Ibulliance: How to Welcome a Stranger

Nawal pours mint tea from a teapot 30 inches above a tinkling cup. Meryanne floats rose petals in a gurgling fountain and spreads carpets in the garden for a guest's arrival. Wafae serves platters of couscous and a plump roasted chicken at the table to share. If you're a rogue desert traveler in need of water and food, I hope you are lucky enough to be roaming through Morocco where the sacred rituals of hospitality insist a stranger be welcomed in without a hint of distrust, and served the best the household can offer.

When I was a twenty-eight year old traveling the world alone, I was the stranger taken in to homes, into conversation, families, meals, put up on sofas—with a generosity of spirit that surprised and humbled me. After a year of wandering, I returned to the United States and made a commitment to pay it forward. I wanted to be not only guest, but host, to welcome the stranger, to make of my home a crossroads where the world meets itself in a place of love and understanding.

The word, hospitality, comes from a Latin word, hospes, which means guest, sojourner, foreigner, but also host. So, in this equation, the server and served are bound in a ritual of trust and kindness. This life experience of being both host and guest at the world table—this is Ibu.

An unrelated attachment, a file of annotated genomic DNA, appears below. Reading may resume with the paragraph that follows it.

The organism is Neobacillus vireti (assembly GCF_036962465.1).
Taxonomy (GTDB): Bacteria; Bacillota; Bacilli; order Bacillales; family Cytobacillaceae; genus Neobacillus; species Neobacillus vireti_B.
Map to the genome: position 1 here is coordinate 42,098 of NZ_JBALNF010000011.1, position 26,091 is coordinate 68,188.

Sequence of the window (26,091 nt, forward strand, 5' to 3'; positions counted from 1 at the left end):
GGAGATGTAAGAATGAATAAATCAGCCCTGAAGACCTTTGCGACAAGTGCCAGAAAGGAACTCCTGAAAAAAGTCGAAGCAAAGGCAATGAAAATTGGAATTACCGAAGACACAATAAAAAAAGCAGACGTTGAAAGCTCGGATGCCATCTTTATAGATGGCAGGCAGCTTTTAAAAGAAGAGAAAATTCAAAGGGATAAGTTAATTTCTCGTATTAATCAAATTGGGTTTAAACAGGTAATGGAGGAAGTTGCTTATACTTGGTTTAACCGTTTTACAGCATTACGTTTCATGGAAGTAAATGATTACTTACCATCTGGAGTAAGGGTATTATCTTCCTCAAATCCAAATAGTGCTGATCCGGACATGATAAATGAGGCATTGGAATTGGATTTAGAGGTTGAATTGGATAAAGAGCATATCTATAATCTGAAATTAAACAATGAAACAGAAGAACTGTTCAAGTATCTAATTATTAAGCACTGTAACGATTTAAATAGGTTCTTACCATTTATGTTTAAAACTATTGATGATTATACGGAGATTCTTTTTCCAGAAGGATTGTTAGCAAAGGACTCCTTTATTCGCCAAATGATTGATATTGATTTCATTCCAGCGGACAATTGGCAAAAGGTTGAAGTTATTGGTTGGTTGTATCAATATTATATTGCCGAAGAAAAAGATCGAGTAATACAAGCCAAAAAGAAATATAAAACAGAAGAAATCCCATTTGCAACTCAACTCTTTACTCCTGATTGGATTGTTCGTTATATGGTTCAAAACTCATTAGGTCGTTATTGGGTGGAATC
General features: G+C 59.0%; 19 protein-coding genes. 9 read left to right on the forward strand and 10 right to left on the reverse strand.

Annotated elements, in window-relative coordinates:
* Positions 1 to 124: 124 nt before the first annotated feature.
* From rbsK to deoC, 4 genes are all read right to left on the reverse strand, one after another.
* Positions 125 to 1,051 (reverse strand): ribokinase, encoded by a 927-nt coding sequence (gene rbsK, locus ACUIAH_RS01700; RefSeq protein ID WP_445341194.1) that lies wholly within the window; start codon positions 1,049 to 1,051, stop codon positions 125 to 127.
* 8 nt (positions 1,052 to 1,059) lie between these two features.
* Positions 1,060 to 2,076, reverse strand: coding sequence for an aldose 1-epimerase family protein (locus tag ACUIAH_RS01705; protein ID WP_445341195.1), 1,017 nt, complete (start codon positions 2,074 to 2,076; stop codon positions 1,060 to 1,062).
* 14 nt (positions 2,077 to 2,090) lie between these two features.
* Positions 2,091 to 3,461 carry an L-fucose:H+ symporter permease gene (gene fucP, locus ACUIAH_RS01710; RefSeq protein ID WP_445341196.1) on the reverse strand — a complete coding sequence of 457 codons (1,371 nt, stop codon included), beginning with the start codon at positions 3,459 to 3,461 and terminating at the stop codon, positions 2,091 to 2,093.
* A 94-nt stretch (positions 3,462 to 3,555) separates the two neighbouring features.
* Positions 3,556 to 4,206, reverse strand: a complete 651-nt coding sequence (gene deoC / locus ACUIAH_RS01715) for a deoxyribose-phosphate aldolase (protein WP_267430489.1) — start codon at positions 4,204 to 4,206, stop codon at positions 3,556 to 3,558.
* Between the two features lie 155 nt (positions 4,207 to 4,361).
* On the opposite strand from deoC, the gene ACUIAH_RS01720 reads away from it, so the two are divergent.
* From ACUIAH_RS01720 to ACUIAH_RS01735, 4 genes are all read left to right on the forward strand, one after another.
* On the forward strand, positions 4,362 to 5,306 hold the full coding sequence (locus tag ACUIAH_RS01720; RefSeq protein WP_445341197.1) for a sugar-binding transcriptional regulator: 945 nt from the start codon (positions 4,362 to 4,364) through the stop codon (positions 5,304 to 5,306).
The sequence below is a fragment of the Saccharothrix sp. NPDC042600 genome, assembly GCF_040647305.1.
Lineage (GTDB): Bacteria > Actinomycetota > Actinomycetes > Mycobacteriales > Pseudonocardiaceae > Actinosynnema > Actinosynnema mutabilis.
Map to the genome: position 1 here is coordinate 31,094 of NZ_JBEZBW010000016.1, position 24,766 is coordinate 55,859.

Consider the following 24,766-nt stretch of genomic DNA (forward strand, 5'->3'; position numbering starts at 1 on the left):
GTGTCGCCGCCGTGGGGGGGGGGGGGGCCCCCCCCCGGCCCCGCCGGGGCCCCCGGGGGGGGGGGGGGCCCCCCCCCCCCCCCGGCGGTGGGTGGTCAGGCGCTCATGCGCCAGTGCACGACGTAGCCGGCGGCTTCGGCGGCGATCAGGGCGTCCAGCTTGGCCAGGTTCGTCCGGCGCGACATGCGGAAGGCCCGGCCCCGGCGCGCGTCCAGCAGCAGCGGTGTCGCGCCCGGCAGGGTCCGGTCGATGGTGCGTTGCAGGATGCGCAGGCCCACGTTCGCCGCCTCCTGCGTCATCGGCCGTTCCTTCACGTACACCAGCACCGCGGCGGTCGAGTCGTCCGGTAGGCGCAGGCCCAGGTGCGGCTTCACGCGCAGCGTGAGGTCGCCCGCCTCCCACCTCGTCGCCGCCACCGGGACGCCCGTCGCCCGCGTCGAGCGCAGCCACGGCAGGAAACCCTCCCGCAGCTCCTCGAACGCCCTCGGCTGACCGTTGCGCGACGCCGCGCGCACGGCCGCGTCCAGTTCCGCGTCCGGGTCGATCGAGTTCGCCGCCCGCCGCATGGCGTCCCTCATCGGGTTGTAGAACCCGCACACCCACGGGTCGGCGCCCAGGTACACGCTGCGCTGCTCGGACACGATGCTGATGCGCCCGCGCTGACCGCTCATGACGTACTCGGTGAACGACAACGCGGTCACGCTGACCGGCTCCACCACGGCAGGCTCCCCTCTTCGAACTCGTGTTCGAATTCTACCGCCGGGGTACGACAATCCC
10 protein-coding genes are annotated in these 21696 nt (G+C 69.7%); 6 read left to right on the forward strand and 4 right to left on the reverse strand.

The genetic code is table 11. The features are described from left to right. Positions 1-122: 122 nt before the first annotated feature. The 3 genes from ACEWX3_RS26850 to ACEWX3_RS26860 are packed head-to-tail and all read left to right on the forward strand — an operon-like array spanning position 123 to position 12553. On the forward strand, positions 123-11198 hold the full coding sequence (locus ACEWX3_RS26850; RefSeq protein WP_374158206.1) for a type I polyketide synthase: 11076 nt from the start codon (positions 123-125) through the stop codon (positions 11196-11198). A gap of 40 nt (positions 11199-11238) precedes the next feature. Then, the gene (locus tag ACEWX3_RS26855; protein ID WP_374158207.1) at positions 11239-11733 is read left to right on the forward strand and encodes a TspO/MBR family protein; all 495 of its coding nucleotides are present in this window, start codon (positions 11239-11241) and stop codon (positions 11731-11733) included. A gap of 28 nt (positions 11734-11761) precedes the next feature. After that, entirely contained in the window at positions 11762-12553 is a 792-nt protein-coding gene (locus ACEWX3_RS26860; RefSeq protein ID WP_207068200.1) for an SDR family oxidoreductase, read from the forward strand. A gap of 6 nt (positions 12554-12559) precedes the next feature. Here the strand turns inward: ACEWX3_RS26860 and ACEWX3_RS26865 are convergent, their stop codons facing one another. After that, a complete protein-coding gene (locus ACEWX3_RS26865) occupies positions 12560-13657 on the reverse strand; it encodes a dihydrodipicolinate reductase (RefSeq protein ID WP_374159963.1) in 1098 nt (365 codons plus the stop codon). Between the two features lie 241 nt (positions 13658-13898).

Because the beauty of hospitality is in the details—the scents, flavors, warmth, spirits—it might seem trifling next to peace talks among world leaders. But I think not. Small occasions of generosity between people who start out as strangers and end up friends—this is where world peace actually begins. This is where hearts are changed. Over couscous. Around a fire. 

So it my joy to be hosting our amazing Moroccan partners—Meryanne, Nawal, and Wafae who have so often been host to me—for A Night in the Medina on March 6 when we can return their generosity and complete the circle. It is even more powerful as a community doing so—consider it a festive invocation of peace. I hope you'll join me in this high moment here—or pay it forward in your own way wherever in this world you find yourself. Being host is an act of grace. The stranger is, perhaps, that angel in disguise.

All the best,